Keep those mails coming to email@example.com…
United aren’t top dogs anymore
I have been impressed with nearly all of the United mails since ‘that’ display on Saturday night. As we all expect on here, they have been mostly rational and realistic. As the only City fan in a United family, they’ve reflected the kind of reasonable viewpoints I’ve grown up with. Which is timely as I think the penny has finally dropped for some that, not only are United not ‘Top Dog’ anymore, they haven’t been for years.
I don’t say that with a sneer or accompanied with a Simpson’s “Haw haw”. Quite the opposite. The Old Man was of that generation that would go to Old Trafford one weekend and Maine Road the next, even though he was resolutely red (for the younger readers, this was generally commonplace in the 50’s and 60’s when travelling to away games wasn’t a foreign concept, it was science fiction. The working man couldn’t afford it). He just didn’t ‘hate’ City and didn’t understand those that do. It’s also why he never (really) tried to stop me supporting them. Knowing as a dad what I didn’t know as a child, I now know why (sniff).
Yesterday, Garey Vance made some typically excellent points as to why his team put on such a poor showing and I commend him for his defence of his club. With respect to him though, I believe he is a member of the last bastion of Utd fans that think all is still well and the club is still just a couple of signings away from regaining their past status. This simply isn’t going to happen.
Last Thursday or Friday Andy Goldstein (Utd fan for those not acquainted with either the radio channel or the man) was on ShoutSport drivetime. And, on this primetime slot, told an incredulous Darren Bent that, if United signed Sancho (just him btw, nobody else) they would be genuine PL title contenders this season. No, he really did.
I don’t know if Andy G has revised his opinion after watching all the games we’ve seen including Wolves v City (thought Shirley Bassey was about to start after Jimenez scored) and if he has then I apologise unreservedly.
Yes, I know this is the first weekend of the new season (Garey’s points apply). Yes, I know the transfer window hasn’t closed yet and, therefore, everything may change. My contention is that neither of these points are relevant.
United aren’t in a mess because they haven’t signed anybody else of the clear quality of VDB in this window (so far). And it’s not just that Woodward is a football f*ckwit (although most of it lies at his door). Nor because OGS is inept. He’s a nice guy but, as a fellow mailer pointed out, you have to dig REALLY deep to find a single player he has improved. Bluntly, he isn’t a PL title winning manager.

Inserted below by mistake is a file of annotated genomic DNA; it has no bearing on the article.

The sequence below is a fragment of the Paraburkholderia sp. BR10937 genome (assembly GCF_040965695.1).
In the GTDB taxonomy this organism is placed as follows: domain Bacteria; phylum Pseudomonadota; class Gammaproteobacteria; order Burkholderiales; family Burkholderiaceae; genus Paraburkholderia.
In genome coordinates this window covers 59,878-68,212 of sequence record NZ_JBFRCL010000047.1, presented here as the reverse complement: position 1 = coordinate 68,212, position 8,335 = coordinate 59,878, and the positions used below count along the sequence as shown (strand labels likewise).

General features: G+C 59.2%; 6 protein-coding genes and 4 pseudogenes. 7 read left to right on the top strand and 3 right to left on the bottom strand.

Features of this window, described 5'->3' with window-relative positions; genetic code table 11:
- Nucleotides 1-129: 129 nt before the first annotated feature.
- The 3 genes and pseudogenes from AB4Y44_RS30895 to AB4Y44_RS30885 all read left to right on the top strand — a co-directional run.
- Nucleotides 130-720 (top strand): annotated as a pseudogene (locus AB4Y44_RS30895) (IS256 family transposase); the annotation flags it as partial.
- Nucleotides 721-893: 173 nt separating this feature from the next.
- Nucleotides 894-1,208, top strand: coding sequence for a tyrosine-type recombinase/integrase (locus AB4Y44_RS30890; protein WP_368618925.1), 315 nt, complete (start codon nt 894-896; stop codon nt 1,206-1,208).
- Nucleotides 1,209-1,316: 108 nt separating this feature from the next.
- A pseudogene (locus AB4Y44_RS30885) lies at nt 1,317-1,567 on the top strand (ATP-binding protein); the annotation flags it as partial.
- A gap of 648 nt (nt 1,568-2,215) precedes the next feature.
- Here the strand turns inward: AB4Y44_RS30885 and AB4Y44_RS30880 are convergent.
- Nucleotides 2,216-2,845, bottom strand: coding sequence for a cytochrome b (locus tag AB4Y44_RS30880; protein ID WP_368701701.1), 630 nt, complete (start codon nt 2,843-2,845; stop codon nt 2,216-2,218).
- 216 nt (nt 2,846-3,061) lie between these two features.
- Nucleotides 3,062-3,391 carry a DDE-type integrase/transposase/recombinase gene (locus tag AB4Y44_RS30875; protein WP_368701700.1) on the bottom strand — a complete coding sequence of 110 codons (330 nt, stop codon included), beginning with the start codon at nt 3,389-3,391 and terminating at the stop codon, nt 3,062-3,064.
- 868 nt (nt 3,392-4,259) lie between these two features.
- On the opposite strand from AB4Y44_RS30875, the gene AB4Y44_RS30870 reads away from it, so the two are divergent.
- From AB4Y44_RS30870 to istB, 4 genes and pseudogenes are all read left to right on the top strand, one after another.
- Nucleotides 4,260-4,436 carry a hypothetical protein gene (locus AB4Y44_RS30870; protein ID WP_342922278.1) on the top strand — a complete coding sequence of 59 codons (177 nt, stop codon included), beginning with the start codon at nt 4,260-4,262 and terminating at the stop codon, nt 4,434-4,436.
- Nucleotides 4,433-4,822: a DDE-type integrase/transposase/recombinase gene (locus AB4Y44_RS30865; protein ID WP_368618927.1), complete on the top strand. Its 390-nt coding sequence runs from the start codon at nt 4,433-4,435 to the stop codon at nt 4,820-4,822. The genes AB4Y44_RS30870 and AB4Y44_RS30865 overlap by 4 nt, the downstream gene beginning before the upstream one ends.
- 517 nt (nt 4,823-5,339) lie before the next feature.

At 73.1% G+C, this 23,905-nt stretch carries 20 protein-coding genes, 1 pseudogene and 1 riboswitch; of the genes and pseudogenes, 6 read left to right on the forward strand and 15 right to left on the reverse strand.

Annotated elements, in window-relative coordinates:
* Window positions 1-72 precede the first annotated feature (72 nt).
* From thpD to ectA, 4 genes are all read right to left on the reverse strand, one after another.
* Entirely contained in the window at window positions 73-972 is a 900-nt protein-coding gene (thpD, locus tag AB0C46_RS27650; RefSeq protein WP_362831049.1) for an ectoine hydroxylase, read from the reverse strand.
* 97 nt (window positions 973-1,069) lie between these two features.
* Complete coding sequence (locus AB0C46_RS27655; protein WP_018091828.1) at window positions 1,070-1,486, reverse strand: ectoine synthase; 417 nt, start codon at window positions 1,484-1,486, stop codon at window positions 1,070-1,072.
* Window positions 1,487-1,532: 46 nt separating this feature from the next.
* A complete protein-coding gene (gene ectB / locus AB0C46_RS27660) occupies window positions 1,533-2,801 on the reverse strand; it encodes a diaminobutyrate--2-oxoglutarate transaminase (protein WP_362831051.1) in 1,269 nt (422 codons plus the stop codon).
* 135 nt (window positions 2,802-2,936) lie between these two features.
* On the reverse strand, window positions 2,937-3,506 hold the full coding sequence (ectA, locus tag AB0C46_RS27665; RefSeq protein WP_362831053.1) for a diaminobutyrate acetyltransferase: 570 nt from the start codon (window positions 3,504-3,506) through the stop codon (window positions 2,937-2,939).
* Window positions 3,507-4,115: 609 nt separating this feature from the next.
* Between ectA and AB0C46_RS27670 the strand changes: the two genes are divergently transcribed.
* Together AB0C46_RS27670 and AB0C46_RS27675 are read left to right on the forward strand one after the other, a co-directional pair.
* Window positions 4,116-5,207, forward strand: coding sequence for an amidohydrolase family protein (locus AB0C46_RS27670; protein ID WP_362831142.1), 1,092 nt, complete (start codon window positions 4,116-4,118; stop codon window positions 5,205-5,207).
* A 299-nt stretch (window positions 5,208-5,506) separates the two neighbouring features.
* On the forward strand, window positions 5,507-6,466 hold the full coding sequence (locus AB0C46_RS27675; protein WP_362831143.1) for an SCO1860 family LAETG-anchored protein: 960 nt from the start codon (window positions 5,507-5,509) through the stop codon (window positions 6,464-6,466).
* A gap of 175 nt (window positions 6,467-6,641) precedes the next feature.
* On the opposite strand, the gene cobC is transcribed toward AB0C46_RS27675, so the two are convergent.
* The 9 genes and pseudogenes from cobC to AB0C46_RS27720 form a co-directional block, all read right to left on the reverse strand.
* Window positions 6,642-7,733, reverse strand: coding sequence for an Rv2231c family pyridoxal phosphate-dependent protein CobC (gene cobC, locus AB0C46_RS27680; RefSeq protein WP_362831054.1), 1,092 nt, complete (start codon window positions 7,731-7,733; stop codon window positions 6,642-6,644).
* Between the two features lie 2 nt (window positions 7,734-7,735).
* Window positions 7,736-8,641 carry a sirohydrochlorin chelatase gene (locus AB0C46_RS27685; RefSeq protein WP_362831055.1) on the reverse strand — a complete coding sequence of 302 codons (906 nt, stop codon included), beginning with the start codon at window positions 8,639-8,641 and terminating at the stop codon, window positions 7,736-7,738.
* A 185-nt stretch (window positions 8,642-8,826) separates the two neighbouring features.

United are in a mess because of a seven year ‘perfect storm’ of toxicity including poor managerial appointments, a patently non-existent transfer/club ‘strategy’ other than ‘buy big & shiny’ to assure investors that Utd are still relevant, and the fact that other clubs, in their stead, have done and planned the opposite.
Believing, as Mr Goldstein patently does, that the signing of one single 20-year old player, and for £110 Million, will have United competing equally as title contenders is ludicrous.
United last season, not this one, were still a top six team. Respectfully, and as it stands on the 22nd September, I would suggest they are a top 8 team.
And possibly not even that.
By all means put me right if you can get past the “If we just buy/if we just sign” narrative.
Mark (Please don’t put all the expectations of Manchester United’s history on a 20-yr old kid) MCFC.
Ole’s tactics aren’t helping
Seen a lot of sh*t about Dan James this weekend but F365 having his adorable little face on the link for the “losers” section has pushed me too far.
You might be aware that James is very, very fast. Early last year, before Solskjaer was wedded/welded to 4-3-3, Dan James was our best player when deployed on the touchline.
He knocked, he ran, he crossed, he scored.
Then Bruno happened and, no matter what, even when making 3 substitutes in the last minute of a European semi-final, Ole is sticking with his 4-3-***ing-3. This brings me onto what Dan James is not… which is an inside forward in a front-three.
There is no space to knock & run. His defensive workrate – which negated opposition fullbacks – is lost. He’s ***ing useless there, really.
Look at the avg. position of Fosu-Mensah on Saturday, much like AWB he takes the right flank only to spunk possession or pass back to (a woeful) Pogba; pushing Dan inside to use his famous… erm… strength, silky skills and world-class finishing?
Why not play him wing-back?
Why not go two up front so Martial isn’t isolated and Rashford can’t go hiding in midfield?